Medical negligence claims brought against the health department increased from 179 to a staggering 813 in two years. Health-e chats to two women considering legal action.
LIMPOPO – “I want them to take full responsibility for what they have done to my daughter,” said Tshiwela Phidza (25), who gave birth at Elim Hospital in the Vhembe district on April 26.
Phidza is considering a lawsuit against the hospital because she alleged that her baby’s hand was broken during birth due to negligence by health officials who were on duty.
She became suspicious that something was wrong when her daughter wouldn’t stop crying. A few days later, an X-ray confirmed that her daughter’s hand was indeed broken.
“I was surprised when my daughter wouldn’t stop crying the day I gave birth and even after I was discharged from the hospital. She used to cry when I touched her right hand [and] that is when I decided to take her back to the hospital where it was shown that her hand was broken,” said Phidza.
The mother of three from Mutonga village said she wants to put an end to the negligence by nurses in the maternity ward.
“Though I was not planning to take a legal route, I have been talking to lawyers regarding a way forward because they are now accusing me of being the one who broke her hand. They have to account for what they have done so that they don’t do it again to another child,” she said.
When Namadzavho Kutama (39) went to Donald Fraser Hospital outside Thohoyandou to give blood samples for tests, she returned home with a swollen hand.
Kutama lives in Gondeni village, is unemployed, and lives alone. She said her hand has been swollen for three weeks and that makes it impossible for her to function normally because she can’t do simple things like bath nor cook.
She claimed a nurse told her she couldn’t find a vein to draw blood because she was overweight so they would have to draw it from the back of her hand instead.
“I was surprised when I was told that they couldn’t find [a vein to] draw blood because I am too fat. They ended up drawing it from the back of my hand which is very painful. When I got home, my hand wouldn’t stop bleeding so I went back to the clinic and they said they don’t work after hours,” said Kutama.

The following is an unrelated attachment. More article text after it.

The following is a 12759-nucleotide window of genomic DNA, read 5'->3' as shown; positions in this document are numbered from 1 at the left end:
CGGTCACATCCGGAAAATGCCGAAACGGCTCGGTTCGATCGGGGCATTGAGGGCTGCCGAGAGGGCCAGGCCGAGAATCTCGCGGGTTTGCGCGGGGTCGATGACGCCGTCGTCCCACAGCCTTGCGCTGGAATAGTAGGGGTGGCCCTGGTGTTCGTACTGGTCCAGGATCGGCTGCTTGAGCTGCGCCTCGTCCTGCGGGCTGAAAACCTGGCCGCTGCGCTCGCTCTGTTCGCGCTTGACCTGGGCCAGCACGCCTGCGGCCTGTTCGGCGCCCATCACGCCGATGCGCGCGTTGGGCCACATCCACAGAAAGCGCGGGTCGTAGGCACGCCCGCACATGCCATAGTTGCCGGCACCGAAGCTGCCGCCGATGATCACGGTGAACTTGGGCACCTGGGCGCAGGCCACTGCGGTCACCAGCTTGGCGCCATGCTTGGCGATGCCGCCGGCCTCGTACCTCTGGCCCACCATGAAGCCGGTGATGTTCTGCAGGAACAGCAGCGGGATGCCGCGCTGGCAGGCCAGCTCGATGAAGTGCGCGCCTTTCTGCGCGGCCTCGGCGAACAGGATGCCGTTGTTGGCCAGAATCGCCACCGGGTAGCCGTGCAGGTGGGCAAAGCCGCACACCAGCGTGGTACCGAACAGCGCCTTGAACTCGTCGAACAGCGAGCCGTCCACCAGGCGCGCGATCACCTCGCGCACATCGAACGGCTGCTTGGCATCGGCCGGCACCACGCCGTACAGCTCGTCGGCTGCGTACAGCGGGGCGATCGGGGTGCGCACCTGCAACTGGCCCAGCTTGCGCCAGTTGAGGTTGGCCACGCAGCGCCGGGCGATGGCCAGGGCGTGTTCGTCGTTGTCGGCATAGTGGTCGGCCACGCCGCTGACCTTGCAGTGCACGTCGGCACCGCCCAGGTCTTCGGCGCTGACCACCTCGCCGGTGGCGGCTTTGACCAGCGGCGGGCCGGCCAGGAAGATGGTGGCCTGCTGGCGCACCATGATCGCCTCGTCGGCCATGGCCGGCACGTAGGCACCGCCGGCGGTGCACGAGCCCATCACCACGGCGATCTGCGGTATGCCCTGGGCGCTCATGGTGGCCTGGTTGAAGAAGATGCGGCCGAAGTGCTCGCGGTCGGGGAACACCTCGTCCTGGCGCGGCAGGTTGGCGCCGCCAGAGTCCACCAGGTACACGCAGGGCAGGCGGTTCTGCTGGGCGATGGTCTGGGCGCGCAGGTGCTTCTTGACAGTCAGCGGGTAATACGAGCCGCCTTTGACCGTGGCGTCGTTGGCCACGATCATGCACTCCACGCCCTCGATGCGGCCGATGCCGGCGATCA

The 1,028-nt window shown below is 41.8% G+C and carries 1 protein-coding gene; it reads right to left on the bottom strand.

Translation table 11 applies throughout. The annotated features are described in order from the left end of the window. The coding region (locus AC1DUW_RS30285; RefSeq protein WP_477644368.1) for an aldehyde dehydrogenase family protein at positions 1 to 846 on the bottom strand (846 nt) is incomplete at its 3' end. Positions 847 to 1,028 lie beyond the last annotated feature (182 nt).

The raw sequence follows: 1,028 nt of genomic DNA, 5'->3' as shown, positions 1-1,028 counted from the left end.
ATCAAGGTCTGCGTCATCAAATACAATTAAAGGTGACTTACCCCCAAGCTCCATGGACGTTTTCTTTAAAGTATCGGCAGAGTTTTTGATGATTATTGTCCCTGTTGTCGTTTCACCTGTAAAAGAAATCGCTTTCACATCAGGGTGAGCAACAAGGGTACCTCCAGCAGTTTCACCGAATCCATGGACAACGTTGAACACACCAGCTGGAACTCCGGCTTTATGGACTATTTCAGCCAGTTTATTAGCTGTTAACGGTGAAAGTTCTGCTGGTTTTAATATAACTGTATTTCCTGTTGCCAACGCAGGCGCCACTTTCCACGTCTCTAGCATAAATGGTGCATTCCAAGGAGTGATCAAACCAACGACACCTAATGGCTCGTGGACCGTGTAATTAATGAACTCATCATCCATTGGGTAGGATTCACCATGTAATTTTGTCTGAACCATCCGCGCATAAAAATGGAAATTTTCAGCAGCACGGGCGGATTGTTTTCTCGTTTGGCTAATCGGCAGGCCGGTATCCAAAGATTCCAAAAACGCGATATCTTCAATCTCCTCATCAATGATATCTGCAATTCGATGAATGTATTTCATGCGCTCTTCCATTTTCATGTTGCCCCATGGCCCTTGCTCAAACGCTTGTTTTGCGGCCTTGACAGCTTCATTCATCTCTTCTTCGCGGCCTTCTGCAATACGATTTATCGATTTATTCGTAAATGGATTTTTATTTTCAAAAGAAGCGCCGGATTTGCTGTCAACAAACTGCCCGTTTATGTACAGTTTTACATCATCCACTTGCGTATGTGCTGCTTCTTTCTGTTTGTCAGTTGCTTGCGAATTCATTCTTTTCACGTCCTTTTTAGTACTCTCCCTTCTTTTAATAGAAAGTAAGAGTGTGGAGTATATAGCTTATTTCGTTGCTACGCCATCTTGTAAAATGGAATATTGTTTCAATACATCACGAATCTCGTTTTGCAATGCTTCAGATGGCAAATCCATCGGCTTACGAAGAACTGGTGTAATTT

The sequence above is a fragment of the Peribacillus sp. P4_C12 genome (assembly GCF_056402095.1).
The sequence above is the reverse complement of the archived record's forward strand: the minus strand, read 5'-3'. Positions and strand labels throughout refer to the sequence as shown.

The following day, Kutama returned to the hospital but no one was able to explain to her what might have gone wrong. “I am suffering as a result of their negligence as I can’t do anything for myself because of this swollen hand.
It’s been weeks now and the pain is still there, and the hand remains swollen and no one is prepared to tell me what happened. I am ready to sue the hospital for all the pain I am going through,” she said.
Kutama said she’s preparing to take legal action against hospital management in order to get answers. “These people have ruined my life.”
Limpopo department of health spokesperson, Neil Shikwambana, said that the claim about the baby’s broken hand will be looked into.
“We will be investigating the claim further, but the baby was only brought back to the hospital after six days,” he said.
He also advised that patients should quickly alert hospital management if they’re not happy with the services received at the hands of public health officials.
MEC Dr Phophi Ramathuba has persistently called on public health facilities to provide efficient services to curb the growing number of lawsuits. – Health-e News
An edited version of this story was published by IOL.